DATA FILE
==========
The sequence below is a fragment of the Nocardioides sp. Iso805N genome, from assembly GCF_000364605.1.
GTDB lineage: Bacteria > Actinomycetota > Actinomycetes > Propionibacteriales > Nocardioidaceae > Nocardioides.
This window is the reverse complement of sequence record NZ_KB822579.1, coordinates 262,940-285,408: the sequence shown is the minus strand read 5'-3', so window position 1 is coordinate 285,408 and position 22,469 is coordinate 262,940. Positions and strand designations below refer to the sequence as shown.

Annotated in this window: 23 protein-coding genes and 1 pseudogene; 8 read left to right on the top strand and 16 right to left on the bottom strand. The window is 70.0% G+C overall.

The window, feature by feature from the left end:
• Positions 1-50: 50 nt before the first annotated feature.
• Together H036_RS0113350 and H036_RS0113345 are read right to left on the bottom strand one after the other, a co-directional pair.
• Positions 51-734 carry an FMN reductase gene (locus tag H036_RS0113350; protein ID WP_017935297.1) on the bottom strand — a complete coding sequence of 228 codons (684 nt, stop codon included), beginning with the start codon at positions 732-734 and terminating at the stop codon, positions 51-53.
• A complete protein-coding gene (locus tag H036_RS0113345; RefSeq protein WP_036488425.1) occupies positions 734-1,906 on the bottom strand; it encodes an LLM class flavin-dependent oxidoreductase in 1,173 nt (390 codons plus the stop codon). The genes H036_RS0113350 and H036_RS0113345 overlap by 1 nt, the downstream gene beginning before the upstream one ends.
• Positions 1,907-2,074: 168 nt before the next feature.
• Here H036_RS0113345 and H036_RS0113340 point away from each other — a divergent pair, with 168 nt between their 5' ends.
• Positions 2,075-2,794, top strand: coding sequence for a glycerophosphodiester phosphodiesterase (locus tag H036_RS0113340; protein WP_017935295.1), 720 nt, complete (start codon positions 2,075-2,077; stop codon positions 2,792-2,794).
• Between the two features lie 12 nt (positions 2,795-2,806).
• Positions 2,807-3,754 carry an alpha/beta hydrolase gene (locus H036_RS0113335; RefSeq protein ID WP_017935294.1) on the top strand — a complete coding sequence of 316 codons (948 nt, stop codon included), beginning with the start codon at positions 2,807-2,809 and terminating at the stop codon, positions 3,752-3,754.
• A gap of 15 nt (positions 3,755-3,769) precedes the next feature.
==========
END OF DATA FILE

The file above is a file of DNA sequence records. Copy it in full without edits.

The sequence below is a fragment of the Nocardioides sp. Iso805N genome, from assembly GCF_000364605.1.
GTDB lineage: Bacteria > Actinomycetota > Actinomycetes > Propionibacteriales > Nocardioidaceae > Nocardioides.
This window is the reverse complement of sequence record NZ_KB822579.1, coordinates 262,940-285,408: the sequence shown is the minus strand read 5'-3', so window position 1 is coordinate 285,408 and position 22,469 is coordinate 262,940. Positions and strand designations below refer to the sequence as shown.

Annotated in this window: 23 protein-coding genes and 1 pseudogene; 8 read left to right on the top strand and 16 right to left on the bottom strand. The window is 70.0% G+C overall.

The window, feature by feature from the left end:
• Positions 1-50: 50 nt before the first annotated feature.
• Together H036_RS0113350 and H036_RS0113345 are read right to left on the bottom strand one after the other, a co-directional pair.
• Positions 51-734 carry an FMN reductase gene (locus tag H036_RS0113350; protein ID WP_017935297.1) on the bottom strand — a complete coding sequence of 228 codons (684 nt, stop codon included), beginning with the start codon at positions 732-734 and terminating at the stop codon, positions 51-53.
• A complete protein-coding gene (locus tag H036_RS0113345; RefSeq protein WP_036488425.1) occupies positions 734-1,906 on the bottom strand; it encodes an LLM class flavin-dependent oxidoreductase in 1,173 nt (390 codons plus the stop codon). The genes H036_RS0113350 and H036_RS0113345 overlap by 1 nt, the downstream gene beginning before the upstream one ends.
• Positions 1,907-2,074: 168 nt before the next feature.
• Here H036_RS0113345 and H036_RS0113340 point away from each other — a divergent pair, with 168 nt between their 5' ends.
• Positions 2,075-2,794, top strand: coding sequence for a glycerophosphodiester phosphodiesterase (locus tag H036_RS0113340; protein WP_017935295.1), 720 nt, complete (start codon positions 2,075-2,077; stop codon positions 2,792-2,794).
• Between the two features lie 12 nt (positions 2,795-2,806).
• Positions 2,807-3,754 carry an alpha/beta hydrolase gene (locus H036_RS0113335; RefSeq protein ID WP_017935294.1) on the top strand — a complete coding sequence of 316 codons (948 nt, stop codon included), beginning with the start codon at positions 2,807-2,809 and terminating at the stop codon, positions 3,752-3,754.
• A gap of 15 nt (positions 3,755-3,769) precedes the next feature.